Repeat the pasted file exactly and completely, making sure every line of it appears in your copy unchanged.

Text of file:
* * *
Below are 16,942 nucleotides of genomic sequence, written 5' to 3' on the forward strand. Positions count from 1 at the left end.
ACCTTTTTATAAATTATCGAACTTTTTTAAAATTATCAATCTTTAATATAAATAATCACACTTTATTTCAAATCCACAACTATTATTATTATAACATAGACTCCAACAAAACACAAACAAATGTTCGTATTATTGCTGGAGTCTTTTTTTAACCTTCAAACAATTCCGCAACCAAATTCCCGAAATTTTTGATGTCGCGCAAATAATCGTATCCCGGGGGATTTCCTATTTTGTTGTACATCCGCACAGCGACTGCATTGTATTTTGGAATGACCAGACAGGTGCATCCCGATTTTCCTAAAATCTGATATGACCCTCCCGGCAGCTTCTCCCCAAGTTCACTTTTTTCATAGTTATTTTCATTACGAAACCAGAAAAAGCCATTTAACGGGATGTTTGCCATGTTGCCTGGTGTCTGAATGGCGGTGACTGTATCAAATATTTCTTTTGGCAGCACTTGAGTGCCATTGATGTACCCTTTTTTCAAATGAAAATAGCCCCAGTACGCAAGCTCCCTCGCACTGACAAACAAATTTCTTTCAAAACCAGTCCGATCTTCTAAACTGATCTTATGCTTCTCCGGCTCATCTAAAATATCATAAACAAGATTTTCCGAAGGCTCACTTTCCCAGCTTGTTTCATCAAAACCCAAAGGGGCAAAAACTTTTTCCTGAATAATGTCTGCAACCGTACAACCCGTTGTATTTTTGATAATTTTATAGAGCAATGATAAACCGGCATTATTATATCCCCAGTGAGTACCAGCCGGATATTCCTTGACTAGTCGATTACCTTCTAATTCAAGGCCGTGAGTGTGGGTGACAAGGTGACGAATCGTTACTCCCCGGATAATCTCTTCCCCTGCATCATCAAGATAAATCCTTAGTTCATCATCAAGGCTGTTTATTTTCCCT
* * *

Below are 16,942 nucleotides of genomic sequence, written 5' to 3' on the forward strand. Positions count from 1 at the left end.
ACCTTTTTATAAATTATCGAACTTTTTTAAAATTATCAATCTTTAATATAAATAATCACACTTTATTTCAAATCCACAACTATTATTATTATAACATAGACTCCAACAAAACACAAACAAATGTTCGTATTATTGCTGGAGTCTTTTTTTAACCTTCAAACAATTCCGCAACCAAATTCCCGAAATTTTTGATGTCGCGCAAATAATCGTATCCCGGGGGATTTCCTATTTTGTTGTACATCCGCACAGCGACTGCATTGTATTTTGGAATGACCAGACAGGTGCATCCCGATTTTCCTAAAATCTGATATGACCCTCCCGGCAGCTTCTCCCCAAGTTCACTTTTTTCATAGTTATTTTCATTACGAAACCAGAAAAAGCCATTTAACGGGATGTTTGCCATGTTGCCTGGTGTCTGAATGGCGGTGACTGTATCAAATATTTCTTTTGGCAGCACTTGAGTGCCATTGATGTACCCTTTTTTCAAATGAAAATAGCCCCAGTACGCAAGCTCCCTCGCACTGACAAACAAATTTCTTTCAAAACCAGTCCGATCTTCTAAACTGATCTTATGCTTCTCCGGCTCATCTAAAATATCATAAACAAGATTTTCCGAAGGCTCACTTTCCCAGCTTGTTTCATCAAAACCCAAAGGGGCAAAAACTTTTTCCTGAATAATGTCTGCAACCGTACAACCCGTTGTATTTTTGATAATTTTATAGAGCAATGATAAACCGGCATTATTATATCCCCAGTGAGTACCAGCCGGATATTCCTTGACTAGTCGATTACCTTCTAATTCAAGGCCGTGAGTGTGGGTGACAAGGTGACGAATCGTTACTCCCCGGATAATCTCTTCCCCTGCATCATCAAGATAAATCCTTAGTTCATCATCAAGGCTGTTTATTTTCCCT